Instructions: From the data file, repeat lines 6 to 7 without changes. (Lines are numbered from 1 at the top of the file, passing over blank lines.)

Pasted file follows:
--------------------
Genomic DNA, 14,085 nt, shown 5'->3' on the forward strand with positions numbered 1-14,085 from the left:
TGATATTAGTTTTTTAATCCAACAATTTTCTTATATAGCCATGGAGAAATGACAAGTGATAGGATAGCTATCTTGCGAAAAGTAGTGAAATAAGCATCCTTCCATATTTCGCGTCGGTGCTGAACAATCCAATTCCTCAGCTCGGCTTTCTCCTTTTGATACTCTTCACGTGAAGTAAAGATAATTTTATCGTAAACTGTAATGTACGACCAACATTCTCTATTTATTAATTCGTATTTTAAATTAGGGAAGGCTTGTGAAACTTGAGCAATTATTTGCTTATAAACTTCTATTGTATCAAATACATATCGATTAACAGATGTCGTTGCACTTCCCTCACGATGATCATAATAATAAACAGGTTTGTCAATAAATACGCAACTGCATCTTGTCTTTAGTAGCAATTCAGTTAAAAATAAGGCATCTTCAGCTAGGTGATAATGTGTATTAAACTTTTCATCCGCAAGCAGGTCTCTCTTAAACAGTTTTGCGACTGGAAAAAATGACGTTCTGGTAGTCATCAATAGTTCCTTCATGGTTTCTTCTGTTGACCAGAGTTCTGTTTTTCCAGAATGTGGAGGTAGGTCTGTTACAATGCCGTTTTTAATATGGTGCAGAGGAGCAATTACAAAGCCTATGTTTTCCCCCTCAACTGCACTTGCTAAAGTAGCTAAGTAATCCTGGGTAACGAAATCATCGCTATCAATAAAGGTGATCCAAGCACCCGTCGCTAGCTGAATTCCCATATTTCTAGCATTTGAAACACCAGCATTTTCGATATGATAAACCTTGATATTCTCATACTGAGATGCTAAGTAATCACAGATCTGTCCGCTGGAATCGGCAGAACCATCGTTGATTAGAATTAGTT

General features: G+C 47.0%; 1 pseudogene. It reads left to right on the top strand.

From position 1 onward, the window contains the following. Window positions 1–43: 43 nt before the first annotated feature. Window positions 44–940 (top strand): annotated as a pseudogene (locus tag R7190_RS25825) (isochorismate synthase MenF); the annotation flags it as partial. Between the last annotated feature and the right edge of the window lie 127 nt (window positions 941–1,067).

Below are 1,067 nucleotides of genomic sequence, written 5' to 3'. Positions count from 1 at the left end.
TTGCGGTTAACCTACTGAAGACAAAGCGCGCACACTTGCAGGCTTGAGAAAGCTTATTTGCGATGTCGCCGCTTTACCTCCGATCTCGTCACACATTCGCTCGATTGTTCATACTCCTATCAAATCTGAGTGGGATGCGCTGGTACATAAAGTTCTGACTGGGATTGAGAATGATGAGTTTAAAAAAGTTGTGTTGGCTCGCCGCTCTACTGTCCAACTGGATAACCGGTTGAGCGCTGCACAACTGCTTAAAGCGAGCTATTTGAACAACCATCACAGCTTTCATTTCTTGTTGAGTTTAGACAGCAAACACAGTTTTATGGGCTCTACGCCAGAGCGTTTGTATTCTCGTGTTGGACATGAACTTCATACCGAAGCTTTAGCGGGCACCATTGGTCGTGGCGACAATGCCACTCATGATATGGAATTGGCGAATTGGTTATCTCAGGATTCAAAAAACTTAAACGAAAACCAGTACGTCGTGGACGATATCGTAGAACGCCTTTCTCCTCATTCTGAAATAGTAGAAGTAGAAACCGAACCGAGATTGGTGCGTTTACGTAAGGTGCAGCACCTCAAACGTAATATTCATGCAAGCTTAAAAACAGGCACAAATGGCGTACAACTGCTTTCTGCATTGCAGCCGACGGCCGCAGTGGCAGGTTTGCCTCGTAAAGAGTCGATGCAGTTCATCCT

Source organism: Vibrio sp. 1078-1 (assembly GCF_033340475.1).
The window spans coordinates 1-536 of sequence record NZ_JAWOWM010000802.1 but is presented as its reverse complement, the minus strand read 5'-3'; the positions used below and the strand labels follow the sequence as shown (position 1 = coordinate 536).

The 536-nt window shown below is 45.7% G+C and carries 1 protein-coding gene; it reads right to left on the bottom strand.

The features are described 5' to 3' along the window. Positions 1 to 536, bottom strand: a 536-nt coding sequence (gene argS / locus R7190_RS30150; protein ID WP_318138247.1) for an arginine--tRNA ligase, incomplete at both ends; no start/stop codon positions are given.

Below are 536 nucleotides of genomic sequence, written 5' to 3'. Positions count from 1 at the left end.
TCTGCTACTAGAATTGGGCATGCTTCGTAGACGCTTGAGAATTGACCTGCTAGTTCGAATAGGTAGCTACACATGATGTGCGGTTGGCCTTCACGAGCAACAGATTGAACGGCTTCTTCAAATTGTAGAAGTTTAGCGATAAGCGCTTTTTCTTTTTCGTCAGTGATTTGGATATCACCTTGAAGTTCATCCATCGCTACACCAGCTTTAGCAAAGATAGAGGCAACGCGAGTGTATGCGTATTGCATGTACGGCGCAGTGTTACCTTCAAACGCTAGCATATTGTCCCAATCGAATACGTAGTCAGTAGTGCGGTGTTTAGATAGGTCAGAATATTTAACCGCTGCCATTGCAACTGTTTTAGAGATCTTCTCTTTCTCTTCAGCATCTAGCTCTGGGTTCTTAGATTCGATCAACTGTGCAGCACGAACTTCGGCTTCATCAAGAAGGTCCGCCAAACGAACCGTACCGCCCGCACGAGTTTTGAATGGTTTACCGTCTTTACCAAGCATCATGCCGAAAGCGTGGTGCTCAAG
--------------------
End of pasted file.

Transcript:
TTGCGGTTAACCTACTGAAGACAAAGCGCGCACACTTGCAGGCTTGAGAAAGCTTATTTGCGATGTCGCCGCTTTACCTCCGATCTCGTCACACATTCGCTCGATTGTTCATACTCCTATCAAATCTGAGTGGGATGCGCTGGTACATAAAGTTCTGACTGGGATTGAGAATGATGAGTTTAAAAAAGTTGTGTTGGCTCGCCGCTCTACTGTCCAACTGGATAACCGGTTGAGCGCTGCACAACTGCTTAAAGCGAGCTATTTGAACAACCATCACAGCTTTCATTTCTTGTTGAGTTTAGACAGCAAACACAGTTTTATGGGCTCTACGCCAGAGCGTTTGTATTCTCGTGTTGGACATGAACTTCATACCGAAGCTTTAGCGGGCACCATTGGTCGTGGCGACAATGCCACTCATGATATGGAATTGGCGAATTGGTTATCTCAGGATTCAAAAAACTTAAACGAAAACCAGTACGTCGTGGACGATATCGTAGAACGCCTTTCTCCTCATTCTGAAATAGTAGAAGTAGAAACCGAACCGAGATTGGTGCGTTTACGTAAGGTGCAGCACCTCAAACGTAATATTCATGCAAGCTTAAAAACAGGCACAAATGGCGTACAACTGCTTTCTGCATTGCAGCCGACGGCCGCAGTGGCAGGTTTGCCTCGTAAAGAGTCGATGCAGTTCATCCT

Source organism: Vibrio sp. 1078-1 (assembly GCF_033340475.1).